Large Twayblade is a perennial orchid species growing up to 25 cm tall from a bulb-like root, with only a single pair of basal leaves and one central flowering stalk. The leaves are smooth, oval, 5-15 cm long, and entire. They are somewhat shiny, with parallel veins, and their bases form a sheath around the stem. The flowers are light green and mauve-purple. The broad, translucent purplish, drooping lateral petals (forming the lip) are 7-10 mm long and about as wide, contracted at the base into a darker purple spur. The fruit are dry capsules, shorter than their 11-18 mm long pedicels (stalks).
Large Twayblade is most easily identified when in flower, though fruiting individuals may also be determined.
Liparis loeselii has smaller leaves and flowers than L. liliifolia. Both the leaves and flowers are yellowish-green. The leaves are folded along the mid-rib, the lip is about half as long as that of L. liliifolia, and the capsules are longer than their pedicels.
Tipularia discolor (Cranefly Orchid) is another woodland orchid with many purplish-green blossoms on a leafless stalk, but it has a single, winter-green leaf, and much narrower and otherwise distinctive flowers.
Large Twayblade flowers from June through mid-July, and the fruits persist into October.
The time of year you would expect to find Lily-leaved Twayblade flowering and fruiting in New York.
Liparis liliifolia (L.) L.C. Rich. ex Ker-Gawl.
Flora of North America Editorial Committee. 2002. Flora of North America, North of Mexico. Volume 26. Magnoliophyta: Liliidae: Liliales and Orchidales. Oxford University Press, New York. 723 pp.
Clemants, Steven and Carol Gracie. 2006. Wildflowers in the Field and Forest. A Field Guide to the Northeastern United States. Oxford University Press, New York, NY. 445 pp.
Fernald, M.L. 1950. Gray's manual of botany. 8th edition. D. Van Nostrand, New York. 1632 pp.
Gleason, Henry A. and A. Cronquist. 1991. Manual of Vascular Plants of Northeastern United States and Adjacent Canada. The New York Botanical Garden, Bronx, New York. 910 pp.
Holmgren, Noel. 1998. The Illustrated Companion to Gleason and Cronquist's Manual. Illustrations of the Vascular Plants of Northeastern United States and Adjacent Canada. The New York Botanical Garden, Bronx, New York.
Mattrick, Christopher. 2004. Liparis liliifolia (L.) L.C. Rich. ex Lindley (Lily-leaved twayblade) Conservation and Research Plan for New England. New England Wildflower Society, Framingham, Massachusetts, USA.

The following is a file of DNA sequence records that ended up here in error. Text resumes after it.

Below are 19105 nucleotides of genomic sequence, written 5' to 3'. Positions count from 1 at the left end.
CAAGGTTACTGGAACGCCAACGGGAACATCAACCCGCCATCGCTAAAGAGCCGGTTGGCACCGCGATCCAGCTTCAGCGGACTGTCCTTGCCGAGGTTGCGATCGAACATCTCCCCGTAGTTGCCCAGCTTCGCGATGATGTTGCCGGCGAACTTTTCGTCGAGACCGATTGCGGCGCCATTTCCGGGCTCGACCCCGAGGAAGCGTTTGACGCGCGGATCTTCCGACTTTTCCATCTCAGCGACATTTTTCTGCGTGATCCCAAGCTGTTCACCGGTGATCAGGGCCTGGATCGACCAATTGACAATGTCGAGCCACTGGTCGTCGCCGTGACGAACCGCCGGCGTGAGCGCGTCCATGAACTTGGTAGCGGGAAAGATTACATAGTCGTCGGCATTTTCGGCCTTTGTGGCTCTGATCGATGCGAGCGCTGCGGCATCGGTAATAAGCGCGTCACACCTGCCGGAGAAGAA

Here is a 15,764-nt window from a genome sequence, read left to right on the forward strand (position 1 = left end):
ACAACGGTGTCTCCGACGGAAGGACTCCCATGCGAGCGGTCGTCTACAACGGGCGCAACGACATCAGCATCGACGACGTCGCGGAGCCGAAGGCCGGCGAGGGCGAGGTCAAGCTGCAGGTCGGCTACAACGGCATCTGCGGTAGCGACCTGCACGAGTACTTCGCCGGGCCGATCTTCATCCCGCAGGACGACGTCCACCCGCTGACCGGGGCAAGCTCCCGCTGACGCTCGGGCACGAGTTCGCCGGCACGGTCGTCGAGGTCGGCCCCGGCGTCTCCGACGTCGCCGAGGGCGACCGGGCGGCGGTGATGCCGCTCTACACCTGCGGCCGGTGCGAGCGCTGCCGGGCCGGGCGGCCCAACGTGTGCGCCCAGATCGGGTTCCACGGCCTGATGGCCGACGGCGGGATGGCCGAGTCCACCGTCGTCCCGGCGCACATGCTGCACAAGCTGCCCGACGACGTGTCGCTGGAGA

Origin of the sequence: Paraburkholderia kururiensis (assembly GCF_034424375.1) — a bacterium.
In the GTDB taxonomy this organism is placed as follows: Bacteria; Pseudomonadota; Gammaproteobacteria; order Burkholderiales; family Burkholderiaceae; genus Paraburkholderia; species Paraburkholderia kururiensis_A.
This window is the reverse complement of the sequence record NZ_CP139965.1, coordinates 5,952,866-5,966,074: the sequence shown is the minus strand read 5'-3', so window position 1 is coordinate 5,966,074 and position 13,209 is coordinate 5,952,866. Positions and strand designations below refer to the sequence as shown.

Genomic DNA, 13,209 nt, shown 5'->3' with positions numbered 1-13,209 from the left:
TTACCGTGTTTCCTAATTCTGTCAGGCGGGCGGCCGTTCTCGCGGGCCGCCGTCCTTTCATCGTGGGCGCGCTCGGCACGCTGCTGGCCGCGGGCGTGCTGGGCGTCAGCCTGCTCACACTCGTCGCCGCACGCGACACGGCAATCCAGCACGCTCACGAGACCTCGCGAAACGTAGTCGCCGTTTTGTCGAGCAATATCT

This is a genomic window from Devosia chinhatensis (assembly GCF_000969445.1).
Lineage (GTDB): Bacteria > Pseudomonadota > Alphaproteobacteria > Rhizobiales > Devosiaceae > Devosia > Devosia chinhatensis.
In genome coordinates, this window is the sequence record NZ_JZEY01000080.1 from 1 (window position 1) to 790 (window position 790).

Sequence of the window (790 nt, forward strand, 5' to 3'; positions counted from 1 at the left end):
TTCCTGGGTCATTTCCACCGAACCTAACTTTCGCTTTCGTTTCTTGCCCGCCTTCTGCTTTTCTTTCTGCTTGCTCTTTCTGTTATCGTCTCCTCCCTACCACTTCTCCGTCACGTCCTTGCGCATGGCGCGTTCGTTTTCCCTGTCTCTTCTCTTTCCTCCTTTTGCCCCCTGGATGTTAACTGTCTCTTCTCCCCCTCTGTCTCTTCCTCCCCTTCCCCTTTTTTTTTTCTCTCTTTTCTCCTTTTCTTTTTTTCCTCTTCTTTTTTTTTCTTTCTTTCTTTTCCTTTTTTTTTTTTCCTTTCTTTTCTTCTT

New York Natural Heritage Program. 2010. Biotics database. New York Natural Heritage Program. New York State Department of Environmental Conservation. Albany, NY.
New York Natural Heritage Program. 2022. New York Natural Heritage Program Databases. Albany, NY.
Newcomb, Lawrence. 1977. Newcomb's Wildflower Guide: An Ingenious New Key System for Quick, Positive Field Identification of the Wildflowers, Flowering Shrubs, and Vines of Northeastern and North-Central North America. Little, Brown and Company. Boston.
Rhoads, Ann F. and Timothy A. Block. 2000. The Plants of Pennsylvania, an Illustrated Manual. University of Pennsylvania Press, Philadelphia, PA.
Voss, E.G. 1972. Michigan Flora, Part I. Gymnosperms and Monocots. Cranbrook Institute of Science Bulletin 55 and the University of Michigan Herbarium. Ann Arbor. 488 pp.
Weldy, T. and D. Werier. 2010. New York flora atlas. [S.M. Landry, K.N. Campbell, and L.D. Mabe (original application development), Florida Center for Community Design and Research http://www.fccdr.usf.edu/. University of South Florida http://www.usf.edu/]. New York Flora Association http://newyork.plantatlas.usf.edu/, Albany, New York
Weldy, Troy W. and David Werier. 2005. New York Flora Atlas. [S.M. Landry, K.N. Campbell, and L.D. Mabe (original application development), Florida Center for Community Design and Research. University of South Florida]. New York Flora Association, Albany, NY. Available on the web at (http://newyork.plantatlas.usf.edu/).
Information for this guide was last updated on: August 28, 2019
Please cite this page as:
New York Natural Heritage Program. 2022. Online Conservation Guide for Liparis liliifolia. Available from: https://guides.nynhp.org/large-twayblade/. Accessed December 2, 2022.